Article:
6 takeaways from the NY Times profile of Kavanaugh’s Colo. accuser
Author: Erin Prater - September 26, 2018 - Updated: September 27, 2018
A Tuesday piece in The New York Times draws a contrast between the Ivy League experiences of Supreme Court nominee Brett Kavanaugh and one of his accusers, Coloradan Deborah Ramirez.
Ramirez, a 53-year-old from Boulder who works with domestic violence victims, alleges that Kavanaugh exposed himself at a drunken dormitory party, thrusting his penis in her face, during the 1983-84 academic year at Yale University.
Titled “In a Culture of Privilege and Alcohol at Yale, Her World Converged With Kavanaugh’s,” The Times piece paints Ramirez as somewhat of a wide-eyed, brainy misfit who toiled at the dining hall and cleaned dorm rooms — tasks usually reserved for those who struggled to make tuition payments — and Kavanaugh as an affluent, carefree socialite who easily transitioned from an elite high school to the rarefied air of liberal Yale.
What follows is a “CliffsNotes” version of the piece.
1. Whom to support? Yale students and alumni are split.
Ramirez’s accusation “has roiled an already tumultuous confirmation process and riven the Yale community,” The Times reports. More than 2,000 Yale women have signed a letter of support for Ramirez, and a similar letter has been signed by nearly 700 men. But others side with Kavanaugh. Before Ramirez’s accusations were reported Sunday by The New Yorker, “more than 100 Yale students, alumni and faculty members endorsed his nomination to the high court in an open letter.” An additional 23 penned a letter to the Senate Judiciary Committee urging his confirmation.
2. Both Kavanaugh and Ramirez lived in the same area on campus.
The alleged incident occurred during the 1983-84 school year when both Ramirez and Kavanaugh arrived on campus. Both lived “on Old Campus, a quadrangle of Gothic architecture on the Yale grounds,” as did most first-year students.
3. Ramirez came from humble beginnings.
Prior to her days at Yale, she lived a half hour away in Shelton, Connecticut, and attended St. Joseph, a nearby co-ed Catholic high school that included a fair number of minorities. She was “the daughter of a telephone company lineman and a medical technician” who worked on her high school’s newspaper and belonged to a literary club, The Times reports. While shy, she was a stand-out student, and her acceptance at Yale was not a surprise, a friend remembered.
The entrance to the Georgetown Preparatory School Bethesda, Md., is shown Sept. 19. (AP Photo/Manuel Balce Ceneta)
4. Kavanaugh, not so much.
He attended high school at Georgetown Prep, an elite all-male Jesuit boarding school in the suburbs of Washington, where “his parents moved in the capital’s political circles.” His mother was a judge, his father a lobbyist. “At Yale, he seemed to settle in quickly with a crowd not unlike his high school friends,” according to The Times.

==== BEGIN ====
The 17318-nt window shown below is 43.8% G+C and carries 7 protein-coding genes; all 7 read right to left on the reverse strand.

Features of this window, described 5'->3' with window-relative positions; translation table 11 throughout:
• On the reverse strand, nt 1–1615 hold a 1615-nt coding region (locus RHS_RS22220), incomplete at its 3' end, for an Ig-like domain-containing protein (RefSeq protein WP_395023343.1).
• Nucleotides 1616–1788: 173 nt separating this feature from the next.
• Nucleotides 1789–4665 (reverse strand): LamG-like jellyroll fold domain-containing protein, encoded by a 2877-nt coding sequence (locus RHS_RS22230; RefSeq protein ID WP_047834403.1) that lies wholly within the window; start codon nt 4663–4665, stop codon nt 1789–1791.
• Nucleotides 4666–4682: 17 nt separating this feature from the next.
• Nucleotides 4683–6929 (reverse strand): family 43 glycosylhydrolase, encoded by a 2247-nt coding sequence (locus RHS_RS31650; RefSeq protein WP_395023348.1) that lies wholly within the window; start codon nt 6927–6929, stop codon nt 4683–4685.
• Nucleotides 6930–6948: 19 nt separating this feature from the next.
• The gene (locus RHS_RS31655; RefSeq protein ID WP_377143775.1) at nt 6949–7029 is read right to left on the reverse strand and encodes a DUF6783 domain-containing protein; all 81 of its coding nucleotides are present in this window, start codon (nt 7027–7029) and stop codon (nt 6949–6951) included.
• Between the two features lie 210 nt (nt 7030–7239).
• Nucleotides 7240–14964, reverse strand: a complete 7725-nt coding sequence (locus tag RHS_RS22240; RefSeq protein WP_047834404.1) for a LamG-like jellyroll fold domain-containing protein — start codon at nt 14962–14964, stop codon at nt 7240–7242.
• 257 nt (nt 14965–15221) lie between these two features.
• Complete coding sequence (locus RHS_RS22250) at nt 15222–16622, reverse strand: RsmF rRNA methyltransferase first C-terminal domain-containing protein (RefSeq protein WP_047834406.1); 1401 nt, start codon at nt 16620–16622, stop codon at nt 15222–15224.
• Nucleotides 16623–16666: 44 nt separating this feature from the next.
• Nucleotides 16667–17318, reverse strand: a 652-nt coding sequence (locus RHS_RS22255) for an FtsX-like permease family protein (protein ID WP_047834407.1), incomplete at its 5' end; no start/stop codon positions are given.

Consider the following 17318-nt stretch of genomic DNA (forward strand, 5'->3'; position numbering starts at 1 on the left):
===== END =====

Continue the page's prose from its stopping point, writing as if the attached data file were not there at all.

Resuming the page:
5. Kavanaugh’s fraternity was known for its hard partying — and misogyny, according to some.
Delta Kappa Epsilon was a “huge party fraternity,” The Times quotes a classmate as saying. Some members of DKE “paraded around campus displaying women’s underwear they had filched.” The newspaper quotes a 1986 opinion piece in The Yale Daily News as stating that pledges were known to saunter around campus reading Penthouse magazine and yelling phrases like, “I’m a butt-hole, sir.” Along those lines,
One woman remembers Judge Kavanaugh’s wearing a leather football helmet while drinking and approaching her on campus the night he was tapped for DKE. She described his grabbing his crotch, hopping on one leg and chanting: “I’m a geek, I’m a geek, I’m a power tool. When I sing this song, I look like a fool.”
6. Ramirez’s politics have evolved since her Yale days.
She recently lost touch with some of her closer college friends, “in part because she became more politically liberal and conscious of her Latino roots and no longer felt as comfortable among her Yale cohort,” the newspaper quotes friends as saying.
7. Ramirez is incapable of fabricating her recent accusation, friends say.
“She was bright-eyed and guileless, compared to the sophisticated and often aggressive population you find at Yale,” a college friend told the newspaper. “The idea that she would make something like this up is inconceivable.”